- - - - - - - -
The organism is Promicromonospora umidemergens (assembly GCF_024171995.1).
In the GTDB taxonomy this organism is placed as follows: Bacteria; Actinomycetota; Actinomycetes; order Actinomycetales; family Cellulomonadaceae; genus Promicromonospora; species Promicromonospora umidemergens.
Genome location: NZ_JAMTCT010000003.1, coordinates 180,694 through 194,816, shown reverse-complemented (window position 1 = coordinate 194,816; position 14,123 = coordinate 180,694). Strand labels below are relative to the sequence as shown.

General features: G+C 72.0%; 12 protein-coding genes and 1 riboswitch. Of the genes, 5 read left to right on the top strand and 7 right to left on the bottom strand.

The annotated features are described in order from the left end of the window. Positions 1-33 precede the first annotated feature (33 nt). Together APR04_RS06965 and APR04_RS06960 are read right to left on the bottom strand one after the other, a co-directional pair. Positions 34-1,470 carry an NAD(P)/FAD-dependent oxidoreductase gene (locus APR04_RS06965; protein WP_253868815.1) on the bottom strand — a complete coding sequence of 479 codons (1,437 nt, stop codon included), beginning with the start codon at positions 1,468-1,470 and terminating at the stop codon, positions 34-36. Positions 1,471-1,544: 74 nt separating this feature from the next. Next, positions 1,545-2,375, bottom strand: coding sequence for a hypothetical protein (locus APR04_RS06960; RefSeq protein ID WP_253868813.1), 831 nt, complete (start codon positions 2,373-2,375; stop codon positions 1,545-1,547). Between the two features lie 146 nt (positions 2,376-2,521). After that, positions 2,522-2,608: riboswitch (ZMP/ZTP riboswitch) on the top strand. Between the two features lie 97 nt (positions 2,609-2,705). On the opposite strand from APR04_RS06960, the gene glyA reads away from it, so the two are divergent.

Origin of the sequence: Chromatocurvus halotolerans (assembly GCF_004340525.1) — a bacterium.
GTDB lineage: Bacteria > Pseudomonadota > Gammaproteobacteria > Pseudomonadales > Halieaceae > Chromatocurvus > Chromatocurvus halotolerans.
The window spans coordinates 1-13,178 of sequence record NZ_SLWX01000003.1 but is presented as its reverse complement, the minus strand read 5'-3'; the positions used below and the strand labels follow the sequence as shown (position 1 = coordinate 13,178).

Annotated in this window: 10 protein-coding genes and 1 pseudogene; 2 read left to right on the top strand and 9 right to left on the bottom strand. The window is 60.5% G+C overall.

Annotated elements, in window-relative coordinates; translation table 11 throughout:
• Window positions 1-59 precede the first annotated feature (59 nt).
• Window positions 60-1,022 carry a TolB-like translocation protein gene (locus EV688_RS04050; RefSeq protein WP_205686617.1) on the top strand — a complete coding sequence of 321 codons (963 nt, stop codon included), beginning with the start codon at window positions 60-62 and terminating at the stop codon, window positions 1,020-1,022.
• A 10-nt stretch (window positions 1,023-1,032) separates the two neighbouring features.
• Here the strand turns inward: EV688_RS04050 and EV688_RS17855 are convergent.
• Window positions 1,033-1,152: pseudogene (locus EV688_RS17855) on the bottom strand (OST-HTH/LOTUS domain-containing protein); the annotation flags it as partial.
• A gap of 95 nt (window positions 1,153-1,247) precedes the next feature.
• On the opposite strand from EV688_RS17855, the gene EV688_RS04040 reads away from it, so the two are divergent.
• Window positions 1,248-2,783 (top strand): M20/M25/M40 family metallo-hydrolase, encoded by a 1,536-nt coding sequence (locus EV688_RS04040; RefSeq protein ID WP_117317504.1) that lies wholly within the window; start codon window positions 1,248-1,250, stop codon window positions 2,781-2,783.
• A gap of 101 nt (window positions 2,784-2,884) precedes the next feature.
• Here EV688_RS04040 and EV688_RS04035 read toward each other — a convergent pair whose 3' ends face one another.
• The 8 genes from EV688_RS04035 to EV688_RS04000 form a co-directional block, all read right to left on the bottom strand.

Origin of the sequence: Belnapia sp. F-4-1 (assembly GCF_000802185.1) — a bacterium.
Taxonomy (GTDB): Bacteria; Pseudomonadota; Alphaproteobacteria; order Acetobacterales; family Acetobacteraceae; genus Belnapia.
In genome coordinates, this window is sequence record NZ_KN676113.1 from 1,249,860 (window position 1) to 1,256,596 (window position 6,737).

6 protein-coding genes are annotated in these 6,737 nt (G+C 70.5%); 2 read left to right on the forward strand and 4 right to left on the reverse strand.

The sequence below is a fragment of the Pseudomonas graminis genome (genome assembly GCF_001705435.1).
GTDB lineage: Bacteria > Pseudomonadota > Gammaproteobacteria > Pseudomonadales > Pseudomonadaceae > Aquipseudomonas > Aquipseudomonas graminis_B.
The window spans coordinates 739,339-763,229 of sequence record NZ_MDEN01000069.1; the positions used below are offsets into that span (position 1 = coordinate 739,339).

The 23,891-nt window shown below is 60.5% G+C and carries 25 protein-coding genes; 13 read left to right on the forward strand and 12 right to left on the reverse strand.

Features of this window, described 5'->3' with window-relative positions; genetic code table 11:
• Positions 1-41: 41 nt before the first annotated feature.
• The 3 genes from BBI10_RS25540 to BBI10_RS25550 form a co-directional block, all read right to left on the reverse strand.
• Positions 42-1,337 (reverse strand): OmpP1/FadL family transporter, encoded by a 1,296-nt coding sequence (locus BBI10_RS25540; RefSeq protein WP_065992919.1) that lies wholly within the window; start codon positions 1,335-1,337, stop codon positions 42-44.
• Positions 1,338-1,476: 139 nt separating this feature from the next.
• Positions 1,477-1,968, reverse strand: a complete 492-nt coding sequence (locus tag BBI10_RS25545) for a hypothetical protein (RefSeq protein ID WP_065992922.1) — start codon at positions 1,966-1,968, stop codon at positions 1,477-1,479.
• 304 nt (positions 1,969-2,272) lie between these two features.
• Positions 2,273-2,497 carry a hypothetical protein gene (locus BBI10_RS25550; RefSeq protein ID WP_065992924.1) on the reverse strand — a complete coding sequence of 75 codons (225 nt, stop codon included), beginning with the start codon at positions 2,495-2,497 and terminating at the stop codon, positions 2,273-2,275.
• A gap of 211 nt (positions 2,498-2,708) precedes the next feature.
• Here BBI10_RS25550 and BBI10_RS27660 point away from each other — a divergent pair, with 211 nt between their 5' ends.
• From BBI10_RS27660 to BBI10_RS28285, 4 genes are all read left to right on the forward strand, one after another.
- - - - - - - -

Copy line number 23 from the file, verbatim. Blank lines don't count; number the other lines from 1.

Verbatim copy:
Taxonomy (GTDB): Bacteria; Pseudomonadota; Alphaproteobacteria; order Acetobacterales; family Acetobacteraceae; genus Belnapia.